I have been a teacher for 26 years, a Headteacher for 11 years and, at the age of 50, this much I know about what REALLY WORKS when preparing students for their examinations!
I am keener than ever to spend as much time as possible in classrooms. As I wrote in a post last October, leading our teachers’ own learning about teaching, is, I feel, the most important thing I do in my role as a Headteacher.
It’s not often you innovate in your teaching and the impact on students’ learning is so clearly significant. My recent post about meta-cognition and self-regulation described an obvious tactic for helping students perform better in examinations. Thing is, whilst it now seems obvious, it took me 26 years to discover. It’s probably worth quickly reading my meta-cognition and self-regulation post here before looking at what follows.
Lead teacher learning by sharing. My meta-cognition and self-regulation post was picked up by some of the teachers at Huntington. Tim, a truly great teacher of Music, annotated an A level paper just as I had done and then explained his thinking to his A level class during their mock debrief.
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He then sent me this email:
Reading from the bottom up, here is my reply and then Tim’s response, which I feel is the fruit of sharing as a Headteacher.
Observing lessons judgementally, or leading teacher learning? I try really hard to make lesson observations a developmental experience for colleagues I performance develop. I cannot see the point of spending time observing a lesson if I am not actively helping teachers to improve their practice. We co-plan, I play an active, helpful role in the lesson and then we spend time reflecting upon how the lesson could have been better. Quite often we wait a week or two to meet so that the teacher can bring along work completed in the interim period by the students so that we can see whether the teaching has resulted in improved student progress – the Golden Thread!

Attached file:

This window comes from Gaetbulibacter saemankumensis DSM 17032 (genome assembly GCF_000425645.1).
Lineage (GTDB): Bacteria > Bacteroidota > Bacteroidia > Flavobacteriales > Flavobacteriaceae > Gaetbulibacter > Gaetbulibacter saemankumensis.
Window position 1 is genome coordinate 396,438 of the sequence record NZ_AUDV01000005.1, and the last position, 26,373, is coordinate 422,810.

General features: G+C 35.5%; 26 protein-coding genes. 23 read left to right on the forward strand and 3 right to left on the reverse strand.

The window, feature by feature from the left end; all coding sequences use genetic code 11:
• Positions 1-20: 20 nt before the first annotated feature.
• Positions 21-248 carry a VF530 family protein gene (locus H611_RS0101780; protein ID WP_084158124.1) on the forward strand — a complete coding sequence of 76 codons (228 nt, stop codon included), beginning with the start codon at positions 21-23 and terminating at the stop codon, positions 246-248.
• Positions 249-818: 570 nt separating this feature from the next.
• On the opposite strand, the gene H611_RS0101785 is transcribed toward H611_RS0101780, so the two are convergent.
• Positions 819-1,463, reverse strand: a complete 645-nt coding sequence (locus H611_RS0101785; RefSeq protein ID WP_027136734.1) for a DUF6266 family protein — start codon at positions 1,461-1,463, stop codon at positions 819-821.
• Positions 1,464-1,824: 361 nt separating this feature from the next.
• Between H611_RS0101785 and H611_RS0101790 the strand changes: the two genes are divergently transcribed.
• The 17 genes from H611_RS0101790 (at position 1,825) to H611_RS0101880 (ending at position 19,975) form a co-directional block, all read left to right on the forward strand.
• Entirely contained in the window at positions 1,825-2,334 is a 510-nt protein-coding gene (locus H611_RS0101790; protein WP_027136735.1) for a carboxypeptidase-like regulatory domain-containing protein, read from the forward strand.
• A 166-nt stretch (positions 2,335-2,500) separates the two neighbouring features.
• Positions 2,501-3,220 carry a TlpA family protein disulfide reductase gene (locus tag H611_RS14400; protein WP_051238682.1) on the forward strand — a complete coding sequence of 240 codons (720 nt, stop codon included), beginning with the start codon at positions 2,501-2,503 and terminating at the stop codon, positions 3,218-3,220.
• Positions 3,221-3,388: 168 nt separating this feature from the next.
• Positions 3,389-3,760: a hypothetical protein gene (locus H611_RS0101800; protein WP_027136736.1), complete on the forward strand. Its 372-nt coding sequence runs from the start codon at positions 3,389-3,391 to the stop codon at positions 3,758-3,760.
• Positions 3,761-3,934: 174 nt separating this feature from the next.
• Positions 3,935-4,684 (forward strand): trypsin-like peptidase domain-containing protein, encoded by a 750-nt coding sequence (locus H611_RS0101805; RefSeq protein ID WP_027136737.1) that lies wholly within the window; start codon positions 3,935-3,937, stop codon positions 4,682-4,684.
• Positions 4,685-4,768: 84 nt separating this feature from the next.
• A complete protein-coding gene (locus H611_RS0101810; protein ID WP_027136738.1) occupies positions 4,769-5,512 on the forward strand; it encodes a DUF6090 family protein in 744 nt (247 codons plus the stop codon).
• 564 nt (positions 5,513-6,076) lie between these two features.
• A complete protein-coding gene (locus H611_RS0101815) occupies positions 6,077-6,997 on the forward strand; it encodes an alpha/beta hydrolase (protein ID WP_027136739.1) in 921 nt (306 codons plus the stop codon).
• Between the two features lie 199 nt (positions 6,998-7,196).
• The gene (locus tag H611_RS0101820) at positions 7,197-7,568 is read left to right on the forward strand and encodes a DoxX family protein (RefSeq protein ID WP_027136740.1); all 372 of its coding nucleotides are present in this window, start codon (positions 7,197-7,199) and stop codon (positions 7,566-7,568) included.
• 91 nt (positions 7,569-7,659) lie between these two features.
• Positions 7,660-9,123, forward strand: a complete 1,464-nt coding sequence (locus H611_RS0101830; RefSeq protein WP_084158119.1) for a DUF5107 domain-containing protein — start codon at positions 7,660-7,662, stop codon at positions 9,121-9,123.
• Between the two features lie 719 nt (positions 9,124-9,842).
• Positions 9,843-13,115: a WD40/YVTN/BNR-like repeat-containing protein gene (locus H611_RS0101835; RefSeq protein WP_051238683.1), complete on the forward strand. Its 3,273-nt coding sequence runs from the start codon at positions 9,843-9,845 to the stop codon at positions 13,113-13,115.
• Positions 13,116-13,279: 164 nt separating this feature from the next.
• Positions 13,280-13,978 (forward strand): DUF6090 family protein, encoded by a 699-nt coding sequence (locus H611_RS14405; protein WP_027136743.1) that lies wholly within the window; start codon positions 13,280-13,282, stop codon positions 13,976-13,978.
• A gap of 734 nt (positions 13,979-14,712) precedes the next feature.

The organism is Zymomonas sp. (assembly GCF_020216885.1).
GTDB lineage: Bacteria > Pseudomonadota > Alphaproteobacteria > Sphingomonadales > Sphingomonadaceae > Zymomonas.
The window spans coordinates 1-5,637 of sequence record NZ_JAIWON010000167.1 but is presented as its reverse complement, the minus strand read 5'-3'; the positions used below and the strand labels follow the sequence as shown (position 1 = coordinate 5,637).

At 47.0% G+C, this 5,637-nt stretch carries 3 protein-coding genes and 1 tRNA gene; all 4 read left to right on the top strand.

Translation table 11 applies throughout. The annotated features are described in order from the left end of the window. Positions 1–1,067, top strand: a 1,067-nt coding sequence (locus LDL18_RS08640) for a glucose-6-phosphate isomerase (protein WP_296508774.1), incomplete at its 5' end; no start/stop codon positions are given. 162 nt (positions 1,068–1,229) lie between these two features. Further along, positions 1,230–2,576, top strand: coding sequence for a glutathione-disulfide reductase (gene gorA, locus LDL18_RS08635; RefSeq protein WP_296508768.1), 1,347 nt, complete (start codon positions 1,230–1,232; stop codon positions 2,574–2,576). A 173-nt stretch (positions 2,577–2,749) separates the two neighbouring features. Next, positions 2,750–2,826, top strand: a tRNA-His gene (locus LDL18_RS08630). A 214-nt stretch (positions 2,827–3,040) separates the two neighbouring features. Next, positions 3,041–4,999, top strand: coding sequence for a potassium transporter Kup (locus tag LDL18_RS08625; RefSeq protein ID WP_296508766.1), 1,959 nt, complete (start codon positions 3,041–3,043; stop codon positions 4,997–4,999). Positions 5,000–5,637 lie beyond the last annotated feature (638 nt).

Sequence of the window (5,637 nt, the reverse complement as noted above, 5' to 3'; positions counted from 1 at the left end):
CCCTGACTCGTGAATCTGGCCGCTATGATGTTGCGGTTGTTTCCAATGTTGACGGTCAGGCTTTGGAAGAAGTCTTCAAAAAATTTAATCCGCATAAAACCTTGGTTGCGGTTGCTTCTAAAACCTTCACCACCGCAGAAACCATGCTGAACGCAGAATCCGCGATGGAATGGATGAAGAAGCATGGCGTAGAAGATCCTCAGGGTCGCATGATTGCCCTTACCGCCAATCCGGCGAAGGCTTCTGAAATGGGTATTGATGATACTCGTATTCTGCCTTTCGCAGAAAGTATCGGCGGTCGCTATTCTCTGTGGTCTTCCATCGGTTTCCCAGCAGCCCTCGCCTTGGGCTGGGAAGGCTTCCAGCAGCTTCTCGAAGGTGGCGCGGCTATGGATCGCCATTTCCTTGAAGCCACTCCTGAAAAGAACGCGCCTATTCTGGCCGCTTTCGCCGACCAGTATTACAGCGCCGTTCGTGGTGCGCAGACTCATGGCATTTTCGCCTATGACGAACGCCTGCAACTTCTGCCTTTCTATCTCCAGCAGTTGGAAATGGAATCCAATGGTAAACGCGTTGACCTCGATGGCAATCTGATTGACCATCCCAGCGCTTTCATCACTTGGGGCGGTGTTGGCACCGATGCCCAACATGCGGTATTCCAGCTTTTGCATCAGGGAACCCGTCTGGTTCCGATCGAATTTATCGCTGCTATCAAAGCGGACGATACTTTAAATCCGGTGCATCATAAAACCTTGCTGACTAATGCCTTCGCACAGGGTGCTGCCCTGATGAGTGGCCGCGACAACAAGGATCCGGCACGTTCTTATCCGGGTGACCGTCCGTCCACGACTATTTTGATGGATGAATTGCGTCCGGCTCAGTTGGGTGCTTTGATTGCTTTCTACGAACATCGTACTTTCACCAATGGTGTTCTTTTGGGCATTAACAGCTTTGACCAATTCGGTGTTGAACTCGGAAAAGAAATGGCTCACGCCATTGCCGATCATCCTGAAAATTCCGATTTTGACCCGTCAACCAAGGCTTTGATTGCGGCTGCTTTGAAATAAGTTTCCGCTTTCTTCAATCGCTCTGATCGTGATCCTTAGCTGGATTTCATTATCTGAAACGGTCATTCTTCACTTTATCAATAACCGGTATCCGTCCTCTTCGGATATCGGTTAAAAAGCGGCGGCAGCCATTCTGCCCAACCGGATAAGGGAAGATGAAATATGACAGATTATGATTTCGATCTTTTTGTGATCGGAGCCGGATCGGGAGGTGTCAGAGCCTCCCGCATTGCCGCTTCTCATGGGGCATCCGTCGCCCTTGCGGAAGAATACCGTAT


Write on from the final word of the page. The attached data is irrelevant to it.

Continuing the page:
This particular meta-cognition technique is spreading. In the following lesson another truly great teacher, Lisa, uses a visualiser to demonstrate her thinking when completing a particular simultaneous equation question from the mathematics GCSE mock paper the students sat recently. Everyone has a fresh blank copy of the question sheet. She describes her thinking and the students are directed to copy down verbatim, on their own copies of the question sheet, what she writes as she writes it in real time. This helps ingrain the teacher’s meta-cognitive processes in the students’ memories, with the physical action of the writing playing some role in making the teacher’s meta-cognitive processes more tangible for the students. As well as the video, Lisa’s completed answer is below so that you can follow what she says, as well as the staged approach to answering questions which we are training the students to master.
Practice makes perfect. Once Lisa has modelled the meta-cognitive process for completing the question the students are given a similar question to complete on their own, with the brief to mimic the meta-cognitive processes learnt from Lisa’s modelling. Once the students have attempted the process themselves on the similar question she asks one of the students – whom she has seen complete the question well – to use the visualiser and explain his meta-cognitive processes when completing the question. The video of Kallan’s visualiser monologue is below as is his completed question. Listen for the round of applause from his peers at the end…
An evidence-based profession? All this work is rooted in the Sutton Trust-Education Endowment Foundation Teaching & Learning Toolkit. Think about it…meta-cognition; effective feedback; peer tutoring all combined in the one lesson…and then look at the Toolkit’s now ubiquitous evaluation of high-impact/cost effective activities to improve student progress: